Rod Laver disparity behind Margaret Court's Australia Day honour

Sam Goodwin
·Sports Editor
·4-min read
Margaret Court and Rod Laver, pictured here at the 2015 Australian Open.
Margaret Court and Rod Laver at the 2015 Australian Open. (Photo by Graham Denholm/Getty Images)

Margaret Court’s controversial Australia Day honour was reportedly awarded to address a disparity between her and male tennis legend Rod Laver.

Debate has raged since it was leaked late last week that Court would receive the Companion to the Order of Australia - the country’s highest honour.

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The 78-year-old Court had already been made an Officer of the Order of Australia in 2007.

However the Council for the Order of Australia has since revealed that members felt Court should be elevated to the same level as fellow Aussie tennis legend Laver.

Australia’s most successful male tennis player, Laver was awarded the Companion of the Order of Australia in 2016.

Members of the Council for the Order of Australia told Nine Newspapers they expected some backlash to the Court announcement, but they felt she deserved the same recognition as Laver.

Court’s feats on the tennis court are unquestionable, with her 24 grand slam singles titles still the world benchmark.

But her views on the LGBTQ community and her fierce opposition to same-sex marriage have drawn angry criticism.

Her latest Order of Australia award has further stoked the fire, but Court doesn’t regret accepting the honour.

“No, because I loved representing my nation,” Court told 3AW on Tuesday.

“When I got the AO it was for my community reach area. We put out 75 tonnes of food a week. And this was for my tennis, and I think it was a long-time coming.

“I wasn't one who looked for it. I didn't know I was getting it. I was very honoured when I was told I was.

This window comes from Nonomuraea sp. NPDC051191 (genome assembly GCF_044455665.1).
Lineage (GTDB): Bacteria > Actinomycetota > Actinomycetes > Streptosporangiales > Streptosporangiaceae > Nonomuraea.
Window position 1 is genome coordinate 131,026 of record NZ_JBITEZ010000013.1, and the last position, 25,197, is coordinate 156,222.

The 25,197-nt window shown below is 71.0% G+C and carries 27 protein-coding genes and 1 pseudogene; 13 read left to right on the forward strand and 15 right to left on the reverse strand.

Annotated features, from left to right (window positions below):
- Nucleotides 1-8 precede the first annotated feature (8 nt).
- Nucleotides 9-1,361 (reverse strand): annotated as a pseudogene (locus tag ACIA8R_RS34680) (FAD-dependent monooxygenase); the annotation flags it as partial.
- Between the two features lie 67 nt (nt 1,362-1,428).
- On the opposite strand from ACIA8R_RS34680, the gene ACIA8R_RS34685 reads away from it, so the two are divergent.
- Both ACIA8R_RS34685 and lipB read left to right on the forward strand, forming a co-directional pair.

“There wasn't a lot of fuss about it, but there has been a lot of other people who have made a lot of fuss about it.”

Margaret Court, pictured here during the 2020 Australian Open.
Margaret Court looks on during the 2020 Australian Open. (Photo by Morgan Hancock/Getty Images)

Margaret Court not invited to 2021 Australian Open

Court reiterated her views that being gay was a choice, and could be cured.

But she felt some of her views had been misconstrued.

“I've always said what the Bible says,” she said.

“I don't hate anybody. I love people, and I love gay people and transgender people, and we get them into our community services. We never turn anybody away.

“A lot of things were said which I never really said, which I think was the sad part.

“I've been bullied a lot in the last few years, and I don't mind. That’s alright. But if I say anything, then (they say) I'm a bigot and I'm everything else, and I don't like that.”

Controversy raged when Court accepted Tennis Australia's invitation to the 2020 Australian Open to celebrate the 50th anniversary of her 1970 grand slam sweep.

Court said she hadn’t received an invitation for this year's tournament, and wouldn’t have accepted it anyway due to various factors.

“I'm not coming to the Australian Open. No, I wasn't invited,” Court said.

“With Coronavirus, we've been so busy with our community work. I haven't even thought about it.”

with AAP

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